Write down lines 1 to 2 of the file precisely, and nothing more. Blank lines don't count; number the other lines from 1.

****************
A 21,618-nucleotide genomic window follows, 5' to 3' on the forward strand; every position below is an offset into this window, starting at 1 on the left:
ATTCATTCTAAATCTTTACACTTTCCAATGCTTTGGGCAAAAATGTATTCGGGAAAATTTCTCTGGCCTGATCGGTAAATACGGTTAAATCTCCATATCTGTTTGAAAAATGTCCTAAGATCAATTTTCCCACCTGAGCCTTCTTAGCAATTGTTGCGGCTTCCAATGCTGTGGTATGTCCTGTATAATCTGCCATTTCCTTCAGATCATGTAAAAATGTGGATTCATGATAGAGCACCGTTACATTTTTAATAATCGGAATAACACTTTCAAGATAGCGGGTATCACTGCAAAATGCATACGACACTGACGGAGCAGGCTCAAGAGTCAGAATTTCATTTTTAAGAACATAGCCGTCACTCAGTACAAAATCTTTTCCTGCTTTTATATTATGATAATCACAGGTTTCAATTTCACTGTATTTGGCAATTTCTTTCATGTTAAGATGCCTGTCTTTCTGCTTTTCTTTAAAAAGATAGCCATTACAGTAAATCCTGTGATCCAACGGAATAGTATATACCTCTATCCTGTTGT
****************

A 21,618-nucleotide genomic window follows, 5' to 3' on the forward strand; every position below is an offset into this window, starting at 1 on the left:
ATTCATTCTAAATCTTTACACTTTCCAATGCTTTGGGCAAAAATGTATTCGGGAAAATTTCTCTGGCCTGATCGGTAAATACGGTTAAATCTCCATATCTGTTTGAAAAATGTCCTAAGATCAATTTTCCCACCTGAGCCTTCTTAGCAATTGTTGCGGCTTCCAATGCTGTGGTATGTCCTGTATAATCTGCCATTTCCTTCAGATCATGTAAAAATGTGGATTCATGATAGAGCACCGTTACATTTTTAATAATCGGAATAACACTTTCAAGATAGCGGGTATCACTGCAAAATGCATACGACACTGACGGAGCAGGCTCAAGAGTCAGAATTTCATTTTTAAGAACATAGCCGTCACTCAGTACAAAATCTTTTCCTGCTTTTATATTATGATAATCACAGGTTTCAATTTCACTGTATTTGGCAATTTCTTTCATGTTAAGATGCCTGTCTTTCTGCTTTTCTTTAAAAAGATAGCCATTACAGTAAATCCTGTGATCCAACGGAATAGTATATACCTCTATCCTGTTGT